Finished the Italian tree
After almost a year, I finished the Italian tree. This does not mean, of course, that I am fluent in that language, but I feel that I have an adequate understanding of it. I would like to share some opinions and impressions about my particular journey.
First of all, I want to thank Duolingo for providing the opportunity to challenge myself. I also want to thank all the members of this forum for their willingness to help. Special thanks go to CivisRomanus, whose clear explanations and insightful comments benefit everyone who wants to master this beautiful language.
Concerning the Duolingo program, I wish they had spent a little more time with the reflexive verbs and the uses of ne and ci. These are my personal observations and not a criticism of their teaching methods.
Everyone learns differently. I am the type of learner who needs structure and explanations, so I took a some index cards and wrote down the conjugations of the regular verbs, as well as the most important irregular ones, (essere, avere, potere, etc.) These, I feel, must be committed to memory without a hint of hesitation. To that effect, I downloaded Italian Trainer and Italian Verbs from the app store. You can create your own drills to practice in any way you think is best. (I have a drill for all verbs in the present, one for the imperfect, irregular past participles, etc.)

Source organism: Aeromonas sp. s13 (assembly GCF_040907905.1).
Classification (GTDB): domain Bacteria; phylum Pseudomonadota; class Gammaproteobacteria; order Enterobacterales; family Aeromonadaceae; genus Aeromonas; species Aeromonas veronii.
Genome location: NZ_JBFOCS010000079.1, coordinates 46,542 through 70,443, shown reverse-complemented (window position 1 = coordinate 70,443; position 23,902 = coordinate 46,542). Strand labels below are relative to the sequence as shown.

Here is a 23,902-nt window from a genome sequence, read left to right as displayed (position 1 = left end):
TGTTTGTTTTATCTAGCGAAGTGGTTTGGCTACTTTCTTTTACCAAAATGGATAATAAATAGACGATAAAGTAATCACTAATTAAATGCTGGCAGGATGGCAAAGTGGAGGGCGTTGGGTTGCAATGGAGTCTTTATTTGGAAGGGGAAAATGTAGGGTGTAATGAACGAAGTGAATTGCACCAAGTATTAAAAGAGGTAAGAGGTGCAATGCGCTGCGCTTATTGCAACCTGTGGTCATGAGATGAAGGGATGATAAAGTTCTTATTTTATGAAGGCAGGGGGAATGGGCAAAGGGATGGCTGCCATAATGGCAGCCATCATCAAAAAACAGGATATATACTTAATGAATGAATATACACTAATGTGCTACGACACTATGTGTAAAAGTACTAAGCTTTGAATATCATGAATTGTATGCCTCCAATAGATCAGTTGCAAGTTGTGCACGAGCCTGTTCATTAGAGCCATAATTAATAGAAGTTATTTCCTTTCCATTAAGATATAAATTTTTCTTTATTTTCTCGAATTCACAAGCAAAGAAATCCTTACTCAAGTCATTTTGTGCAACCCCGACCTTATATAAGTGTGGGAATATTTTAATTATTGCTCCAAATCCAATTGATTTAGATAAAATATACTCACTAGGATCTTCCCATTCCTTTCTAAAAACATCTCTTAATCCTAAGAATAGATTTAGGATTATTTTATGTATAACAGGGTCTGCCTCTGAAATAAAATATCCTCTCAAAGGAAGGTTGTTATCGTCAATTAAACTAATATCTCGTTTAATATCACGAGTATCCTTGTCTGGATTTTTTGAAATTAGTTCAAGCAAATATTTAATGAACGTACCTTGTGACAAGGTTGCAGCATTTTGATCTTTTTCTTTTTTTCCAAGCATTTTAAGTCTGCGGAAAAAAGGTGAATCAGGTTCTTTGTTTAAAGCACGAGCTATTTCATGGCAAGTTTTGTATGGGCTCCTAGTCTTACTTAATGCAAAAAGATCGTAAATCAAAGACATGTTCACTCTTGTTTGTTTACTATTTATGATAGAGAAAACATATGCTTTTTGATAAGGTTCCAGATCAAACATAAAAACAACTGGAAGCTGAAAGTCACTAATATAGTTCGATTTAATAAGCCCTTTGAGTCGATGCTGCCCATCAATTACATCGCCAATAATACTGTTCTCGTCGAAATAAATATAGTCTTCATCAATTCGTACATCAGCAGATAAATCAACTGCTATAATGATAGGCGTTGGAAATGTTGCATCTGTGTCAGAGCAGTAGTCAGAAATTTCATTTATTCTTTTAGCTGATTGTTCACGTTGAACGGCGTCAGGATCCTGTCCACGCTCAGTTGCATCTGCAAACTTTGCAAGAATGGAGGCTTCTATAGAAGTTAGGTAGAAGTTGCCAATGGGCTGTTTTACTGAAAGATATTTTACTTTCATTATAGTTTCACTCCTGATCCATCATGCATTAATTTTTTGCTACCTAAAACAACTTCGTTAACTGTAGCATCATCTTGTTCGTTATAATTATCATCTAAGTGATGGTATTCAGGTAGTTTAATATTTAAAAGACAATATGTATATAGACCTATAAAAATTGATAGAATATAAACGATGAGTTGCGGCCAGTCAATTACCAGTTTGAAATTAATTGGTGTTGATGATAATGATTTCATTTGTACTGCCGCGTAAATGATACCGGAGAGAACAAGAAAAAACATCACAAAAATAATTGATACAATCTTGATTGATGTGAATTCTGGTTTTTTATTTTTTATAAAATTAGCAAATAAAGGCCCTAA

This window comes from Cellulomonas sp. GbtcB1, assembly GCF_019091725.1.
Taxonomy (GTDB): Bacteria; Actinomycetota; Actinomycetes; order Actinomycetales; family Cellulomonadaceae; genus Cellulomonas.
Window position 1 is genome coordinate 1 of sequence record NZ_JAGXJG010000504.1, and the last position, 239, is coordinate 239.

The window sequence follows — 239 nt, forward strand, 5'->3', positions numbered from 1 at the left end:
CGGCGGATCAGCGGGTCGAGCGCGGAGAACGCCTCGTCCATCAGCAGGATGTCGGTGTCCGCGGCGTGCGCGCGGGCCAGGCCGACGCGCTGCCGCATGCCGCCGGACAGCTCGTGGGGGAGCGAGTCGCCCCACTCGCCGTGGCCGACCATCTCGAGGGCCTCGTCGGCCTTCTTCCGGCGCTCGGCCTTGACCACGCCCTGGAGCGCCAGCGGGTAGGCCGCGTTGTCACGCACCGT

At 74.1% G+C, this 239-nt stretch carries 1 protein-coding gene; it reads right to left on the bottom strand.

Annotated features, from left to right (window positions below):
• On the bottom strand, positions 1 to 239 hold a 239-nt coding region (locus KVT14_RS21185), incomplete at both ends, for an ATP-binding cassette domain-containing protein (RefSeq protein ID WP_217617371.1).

In conjunction with Duolingo, I also did Pimpsleur introduction to Italian, and Barron's Express Track to Italian, since they stress those areas not covered in Duolingo.
Even though I did the Italian tree from English, my native language is Spanish. The knowledge of this language helped me tremendously, especially with those concepts that are non existent in English, such as the imperfect tense in the past, and the uses of the subjunctive mode. For all practical purposes, these concepts are identical in both languages. Even with the passato remoto I felt comfortable, since it is commonly used in Spanish, as opposed to the present perfect in Italian to express the immediate past.
I know that this journey is just beginning. I continue to refresh what I learned in Duolingo and I have ordered some new materials so I can continue my studies. In a few weeks I am off to Italy for a two week stay. I am sure that even my basic knowledge of Italian will be helpful.
Should anyone in this forum wish to ask, discuss or comment, they can always contact me directly through my website: www.carlosrubioalbet.com
Buona fortuna a tutti, Carlos
I definitely can understand your criticism, I've used a few language sites like this in the past (Duolingo is by far my favorite) and I've found that it works best when you learn the full grammar lesson along side the Duolingo website. This means, when Duolingo starts teaching you a new verb tense, google it and read up on the regular and irregular conjugation formats. Then on the side, practice by conjugating many of the verbs. I have found that this better helped me conjugate other new verbs before I was even introduced to them. I went old-school and got a notebook for it, definitely worth it because writing everything down (both grammar and vocabulary) definitely helped me retain the rules and stuff more. Congratulations, hopefully you continue your Italian learning! Good luck!